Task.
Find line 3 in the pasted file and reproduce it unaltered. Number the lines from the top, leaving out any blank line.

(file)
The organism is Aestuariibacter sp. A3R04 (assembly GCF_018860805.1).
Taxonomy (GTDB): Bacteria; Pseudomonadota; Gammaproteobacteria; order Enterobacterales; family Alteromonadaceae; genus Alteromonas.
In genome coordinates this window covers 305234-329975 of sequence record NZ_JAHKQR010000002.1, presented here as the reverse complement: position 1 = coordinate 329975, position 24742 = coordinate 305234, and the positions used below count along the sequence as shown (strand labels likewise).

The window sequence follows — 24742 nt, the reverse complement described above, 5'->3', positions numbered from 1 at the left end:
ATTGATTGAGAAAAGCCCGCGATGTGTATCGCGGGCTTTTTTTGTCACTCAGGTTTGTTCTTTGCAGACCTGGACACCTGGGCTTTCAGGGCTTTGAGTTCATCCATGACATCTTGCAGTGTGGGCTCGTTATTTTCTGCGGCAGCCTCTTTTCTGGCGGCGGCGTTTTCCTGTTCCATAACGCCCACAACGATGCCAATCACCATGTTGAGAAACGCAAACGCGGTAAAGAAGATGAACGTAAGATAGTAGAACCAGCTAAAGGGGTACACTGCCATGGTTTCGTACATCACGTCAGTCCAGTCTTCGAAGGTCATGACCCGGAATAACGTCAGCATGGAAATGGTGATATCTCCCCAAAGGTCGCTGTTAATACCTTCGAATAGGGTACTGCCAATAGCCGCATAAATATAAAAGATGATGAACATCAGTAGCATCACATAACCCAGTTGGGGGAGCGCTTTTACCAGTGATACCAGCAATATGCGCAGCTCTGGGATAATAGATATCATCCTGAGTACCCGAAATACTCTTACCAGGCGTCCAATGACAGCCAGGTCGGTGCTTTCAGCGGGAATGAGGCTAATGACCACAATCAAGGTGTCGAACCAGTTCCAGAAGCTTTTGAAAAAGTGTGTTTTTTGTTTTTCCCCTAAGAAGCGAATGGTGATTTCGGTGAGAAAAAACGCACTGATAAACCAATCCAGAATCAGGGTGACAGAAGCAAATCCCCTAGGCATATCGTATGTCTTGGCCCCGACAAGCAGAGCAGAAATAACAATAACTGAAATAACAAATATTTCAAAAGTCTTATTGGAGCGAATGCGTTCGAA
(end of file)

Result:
In genome coordinates this window covers 305234-329975 of sequence record NZ_JAHKQR010000002.1, presented here as the reverse complement: position 1 = coordinate 329975, position 24742 = coordinate 305234, and the positions used below count along the sequence as shown (strand labels likewise).